Die Welt

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Die Welt
Die Welt Logo.svg
Die Welt front page.jpg
The April 11, 2011 front page of Die Welt
TypeDaily newspaper
FormatBroadsheet
Owner(s)Axel Springer AG
PublisherThomas Schmid
EditorJan-Eric Peters
FoundedApril 2, 1946
Political alignmentConservative
HeadquartersBerlin, Germany
ISSN0173-8437
Official websitewww.welt.de
 
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"Die Welt" is also the name of a weekly publication founded in 1897 by Theodor Herzl in Vienna as organ of the Zionist movement.
Die Welt
Die Welt Logo.svg
Die Welt front page.jpg
The April 11, 2011 front page of Die Welt
TypeDaily newspaper
FormatBroadsheet
Owner(s)Axel Springer AG
PublisherThomas Schmid
EditorJan-Eric Peters
FoundedApril 2, 1946
Political alignmentConservative
HeadquartersBerlin, Germany
ISSN0173-8437
Official websitewww.welt.de

Die Welt (English: The World) is a German national daily newspaper published by the Axel Springer AG company.

History[edit]

It was founded in Hamburg in 1946 by the British occupying forces, aiming to provide a "quality newspaper" modelled on The Times. It originally carried news and British-viewpoint editorial content, but from 1947 it adopted a policy of providing two leading articles on major questions, one British and one German. At its peak in the occupation period, it had a circulation of around a million.[1]

The modern paper takes a self-described "liberal cosmopolitan" position in editing, but Die Welt is generally considered to be conservative.[2][3]

The average circulation of Die Welt is currently about 209,000 and the paper can be obtained in more than 130 countries. Daily regional editions appear in Berlin and Hamburg, and in 2002 the paper experimented with a Bavarian edition. A daily regional supplement also appears in Bremen. The main editorial office is in Berlin, in conjunction with the Berliner Morgenpost.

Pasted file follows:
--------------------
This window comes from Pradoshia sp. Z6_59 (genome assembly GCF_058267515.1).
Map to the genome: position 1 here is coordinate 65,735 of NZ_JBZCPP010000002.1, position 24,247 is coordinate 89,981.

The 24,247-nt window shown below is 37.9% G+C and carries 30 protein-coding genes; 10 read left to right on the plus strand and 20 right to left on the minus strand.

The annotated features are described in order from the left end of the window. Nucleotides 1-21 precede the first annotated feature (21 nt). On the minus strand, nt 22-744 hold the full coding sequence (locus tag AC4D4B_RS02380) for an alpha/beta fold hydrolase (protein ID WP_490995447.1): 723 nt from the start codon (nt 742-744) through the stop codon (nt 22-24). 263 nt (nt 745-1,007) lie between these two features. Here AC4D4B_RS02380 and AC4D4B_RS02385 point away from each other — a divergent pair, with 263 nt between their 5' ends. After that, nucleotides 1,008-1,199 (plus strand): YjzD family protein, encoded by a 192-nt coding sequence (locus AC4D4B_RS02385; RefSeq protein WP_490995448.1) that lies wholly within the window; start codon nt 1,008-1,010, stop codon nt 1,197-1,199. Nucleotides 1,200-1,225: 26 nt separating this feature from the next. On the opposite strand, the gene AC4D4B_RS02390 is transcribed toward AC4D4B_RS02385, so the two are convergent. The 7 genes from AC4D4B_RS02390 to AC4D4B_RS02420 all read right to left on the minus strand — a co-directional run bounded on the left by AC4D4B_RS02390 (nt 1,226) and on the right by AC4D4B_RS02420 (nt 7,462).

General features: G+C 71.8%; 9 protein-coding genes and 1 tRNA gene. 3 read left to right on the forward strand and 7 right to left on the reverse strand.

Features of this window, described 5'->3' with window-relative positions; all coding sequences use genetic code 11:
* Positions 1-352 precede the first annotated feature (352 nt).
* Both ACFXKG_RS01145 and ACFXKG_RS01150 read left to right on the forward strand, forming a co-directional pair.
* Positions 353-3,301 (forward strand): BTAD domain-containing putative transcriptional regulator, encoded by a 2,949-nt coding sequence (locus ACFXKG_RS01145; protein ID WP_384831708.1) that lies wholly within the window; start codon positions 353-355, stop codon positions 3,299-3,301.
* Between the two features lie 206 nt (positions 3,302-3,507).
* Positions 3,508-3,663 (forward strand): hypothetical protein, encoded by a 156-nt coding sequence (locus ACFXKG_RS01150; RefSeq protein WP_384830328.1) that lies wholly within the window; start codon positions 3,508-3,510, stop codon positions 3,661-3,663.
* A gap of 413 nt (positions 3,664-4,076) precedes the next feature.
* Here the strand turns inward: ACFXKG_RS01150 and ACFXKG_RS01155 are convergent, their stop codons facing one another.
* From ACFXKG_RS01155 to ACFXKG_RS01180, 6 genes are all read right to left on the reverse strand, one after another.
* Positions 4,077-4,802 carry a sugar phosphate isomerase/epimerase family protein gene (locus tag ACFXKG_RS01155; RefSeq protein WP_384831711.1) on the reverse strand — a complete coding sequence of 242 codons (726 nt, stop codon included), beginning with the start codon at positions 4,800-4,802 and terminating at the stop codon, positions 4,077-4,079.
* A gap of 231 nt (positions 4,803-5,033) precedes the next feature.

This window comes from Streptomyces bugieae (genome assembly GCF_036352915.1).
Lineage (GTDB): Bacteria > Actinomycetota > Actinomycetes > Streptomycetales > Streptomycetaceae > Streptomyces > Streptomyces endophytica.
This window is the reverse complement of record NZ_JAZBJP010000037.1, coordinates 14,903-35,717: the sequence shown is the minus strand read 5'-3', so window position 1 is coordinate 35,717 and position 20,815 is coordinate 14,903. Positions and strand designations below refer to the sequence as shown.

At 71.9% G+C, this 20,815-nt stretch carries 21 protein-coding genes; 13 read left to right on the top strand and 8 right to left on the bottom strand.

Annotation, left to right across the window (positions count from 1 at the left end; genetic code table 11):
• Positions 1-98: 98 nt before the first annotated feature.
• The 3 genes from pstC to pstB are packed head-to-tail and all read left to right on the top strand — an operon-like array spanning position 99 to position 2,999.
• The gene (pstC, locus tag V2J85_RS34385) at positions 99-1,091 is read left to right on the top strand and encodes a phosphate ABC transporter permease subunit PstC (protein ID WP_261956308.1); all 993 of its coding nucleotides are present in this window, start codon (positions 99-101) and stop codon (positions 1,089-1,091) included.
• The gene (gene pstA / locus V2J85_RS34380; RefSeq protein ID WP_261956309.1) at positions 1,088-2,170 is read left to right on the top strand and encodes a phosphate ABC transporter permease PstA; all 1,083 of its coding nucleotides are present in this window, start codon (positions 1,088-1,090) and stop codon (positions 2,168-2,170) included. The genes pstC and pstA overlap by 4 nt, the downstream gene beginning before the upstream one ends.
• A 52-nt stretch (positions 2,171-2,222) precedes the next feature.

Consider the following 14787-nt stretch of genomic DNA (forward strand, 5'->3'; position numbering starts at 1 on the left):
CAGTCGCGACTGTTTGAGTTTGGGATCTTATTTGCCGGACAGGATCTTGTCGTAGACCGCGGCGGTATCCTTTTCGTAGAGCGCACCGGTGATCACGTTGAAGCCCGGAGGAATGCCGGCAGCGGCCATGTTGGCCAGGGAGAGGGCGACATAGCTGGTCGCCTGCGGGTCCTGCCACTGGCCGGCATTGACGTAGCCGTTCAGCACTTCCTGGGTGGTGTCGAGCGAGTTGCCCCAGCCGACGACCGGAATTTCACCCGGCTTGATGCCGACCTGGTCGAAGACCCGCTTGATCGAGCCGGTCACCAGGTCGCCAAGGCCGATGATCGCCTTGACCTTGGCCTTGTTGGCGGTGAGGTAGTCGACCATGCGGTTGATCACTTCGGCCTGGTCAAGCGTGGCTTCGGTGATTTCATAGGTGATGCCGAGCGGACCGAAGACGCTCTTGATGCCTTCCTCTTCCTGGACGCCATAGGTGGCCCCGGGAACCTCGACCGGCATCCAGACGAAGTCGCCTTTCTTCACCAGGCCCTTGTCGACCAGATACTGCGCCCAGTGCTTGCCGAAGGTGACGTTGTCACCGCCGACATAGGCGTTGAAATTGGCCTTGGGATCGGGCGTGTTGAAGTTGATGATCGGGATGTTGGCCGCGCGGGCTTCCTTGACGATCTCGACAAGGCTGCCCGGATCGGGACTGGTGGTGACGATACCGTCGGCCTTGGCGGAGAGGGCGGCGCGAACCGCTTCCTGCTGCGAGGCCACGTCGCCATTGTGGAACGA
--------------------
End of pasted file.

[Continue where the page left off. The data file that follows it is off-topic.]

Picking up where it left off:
Die Welt is the flagship newspaper of the Axel Springer publishing group. Its leading competitors are the Frankfurter Allgemeine Zeitung, the Süddeutsche Zeitung and the Frankfurter Rundschau. Financially, it has been a lossmaker for many years.

Die Welt was a founder member of the European Dailies Alliance (EDA), and has a longstanding co-operation with comparable daily newspapers from other countries, including the Daily Telegraph (UK), Le Figaro (France) and ABC (Spain).

The newspaper currently publishes a compact edition entitled Welt Kompakt, a 32-page cut-down version of the main broadsheet. Welt Kompakt has a fresher look and is targeted to a younger public. The paper does not appear on Sundays, but the linked publication Welt am Sonntag takes its place.

In November 2010, a redesign for the newspaper was launched, featuring a new logo with a dark blue globe, a reduced number of columns from seven to six, and typography based on the Freight typeface designed by Joshua Darden. Welt Kompakt was also redesigned to use that typeface.[4][5] In 2009, the Sunday edition Welt am Sonntag was recognized as one of the "World’s Best-Designed Newspapers" by the Society for News Design, along with four other newspapers.[6]